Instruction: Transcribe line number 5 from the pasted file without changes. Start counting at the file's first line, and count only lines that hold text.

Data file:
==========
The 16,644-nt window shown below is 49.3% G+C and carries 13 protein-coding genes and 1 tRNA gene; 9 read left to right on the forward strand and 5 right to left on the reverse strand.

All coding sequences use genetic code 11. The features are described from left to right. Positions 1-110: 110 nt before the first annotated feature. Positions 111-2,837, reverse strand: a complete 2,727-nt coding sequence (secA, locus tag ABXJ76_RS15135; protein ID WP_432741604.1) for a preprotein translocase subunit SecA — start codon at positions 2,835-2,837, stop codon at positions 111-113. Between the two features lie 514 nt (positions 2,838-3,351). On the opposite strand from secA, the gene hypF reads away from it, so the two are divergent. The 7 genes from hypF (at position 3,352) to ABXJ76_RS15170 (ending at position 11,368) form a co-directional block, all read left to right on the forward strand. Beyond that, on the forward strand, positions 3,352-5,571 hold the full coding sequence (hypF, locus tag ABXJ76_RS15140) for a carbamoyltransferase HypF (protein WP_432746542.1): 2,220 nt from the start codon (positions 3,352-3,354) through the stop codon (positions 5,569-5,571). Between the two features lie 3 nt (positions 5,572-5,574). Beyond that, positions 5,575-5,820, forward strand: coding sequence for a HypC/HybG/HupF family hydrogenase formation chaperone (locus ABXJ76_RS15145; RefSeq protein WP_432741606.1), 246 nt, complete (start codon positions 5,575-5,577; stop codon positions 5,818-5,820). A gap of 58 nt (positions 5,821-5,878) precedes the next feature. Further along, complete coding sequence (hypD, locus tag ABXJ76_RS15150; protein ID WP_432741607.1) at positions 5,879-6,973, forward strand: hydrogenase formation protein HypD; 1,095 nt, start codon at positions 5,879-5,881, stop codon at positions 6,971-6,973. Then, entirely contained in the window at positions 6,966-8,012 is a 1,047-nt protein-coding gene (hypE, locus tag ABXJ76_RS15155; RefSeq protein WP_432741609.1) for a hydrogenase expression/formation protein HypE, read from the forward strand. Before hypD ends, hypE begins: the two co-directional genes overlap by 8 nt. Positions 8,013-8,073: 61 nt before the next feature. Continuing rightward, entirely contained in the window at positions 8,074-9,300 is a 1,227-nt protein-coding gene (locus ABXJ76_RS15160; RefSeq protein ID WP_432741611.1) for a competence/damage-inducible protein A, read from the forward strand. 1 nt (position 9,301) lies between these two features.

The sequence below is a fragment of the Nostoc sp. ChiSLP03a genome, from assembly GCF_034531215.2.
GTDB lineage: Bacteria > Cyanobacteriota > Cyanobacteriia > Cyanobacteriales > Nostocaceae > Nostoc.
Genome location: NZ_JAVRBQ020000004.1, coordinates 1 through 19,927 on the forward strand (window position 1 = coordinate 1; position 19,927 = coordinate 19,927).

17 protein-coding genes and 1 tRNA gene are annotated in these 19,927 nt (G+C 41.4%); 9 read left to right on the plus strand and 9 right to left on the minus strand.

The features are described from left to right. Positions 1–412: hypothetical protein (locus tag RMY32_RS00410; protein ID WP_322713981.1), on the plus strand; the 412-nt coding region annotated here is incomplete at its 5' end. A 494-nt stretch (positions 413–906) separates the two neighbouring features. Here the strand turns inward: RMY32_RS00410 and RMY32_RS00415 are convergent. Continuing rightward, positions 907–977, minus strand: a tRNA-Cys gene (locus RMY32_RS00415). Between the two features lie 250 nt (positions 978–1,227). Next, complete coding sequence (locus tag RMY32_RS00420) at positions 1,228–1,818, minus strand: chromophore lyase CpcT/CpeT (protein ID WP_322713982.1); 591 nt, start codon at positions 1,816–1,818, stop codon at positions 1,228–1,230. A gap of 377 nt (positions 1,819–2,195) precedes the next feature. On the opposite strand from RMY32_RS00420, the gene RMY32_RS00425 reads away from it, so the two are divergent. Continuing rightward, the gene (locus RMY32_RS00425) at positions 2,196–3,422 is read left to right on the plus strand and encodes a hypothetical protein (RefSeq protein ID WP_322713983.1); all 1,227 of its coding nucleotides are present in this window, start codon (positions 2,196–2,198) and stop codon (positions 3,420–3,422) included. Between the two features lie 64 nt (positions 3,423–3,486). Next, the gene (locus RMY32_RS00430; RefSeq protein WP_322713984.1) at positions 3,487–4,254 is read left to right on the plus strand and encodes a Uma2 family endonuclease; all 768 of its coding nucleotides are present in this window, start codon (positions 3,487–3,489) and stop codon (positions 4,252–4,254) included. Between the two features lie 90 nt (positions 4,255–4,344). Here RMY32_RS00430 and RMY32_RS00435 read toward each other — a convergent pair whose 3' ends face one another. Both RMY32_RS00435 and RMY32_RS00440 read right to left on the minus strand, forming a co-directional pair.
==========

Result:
Genome location: NZ_JAVRBQ020000004.1, coordinates 1 through 19,927 on the forward strand (window position 1 = coordinate 1; position 19,927 = coordinate 19,927).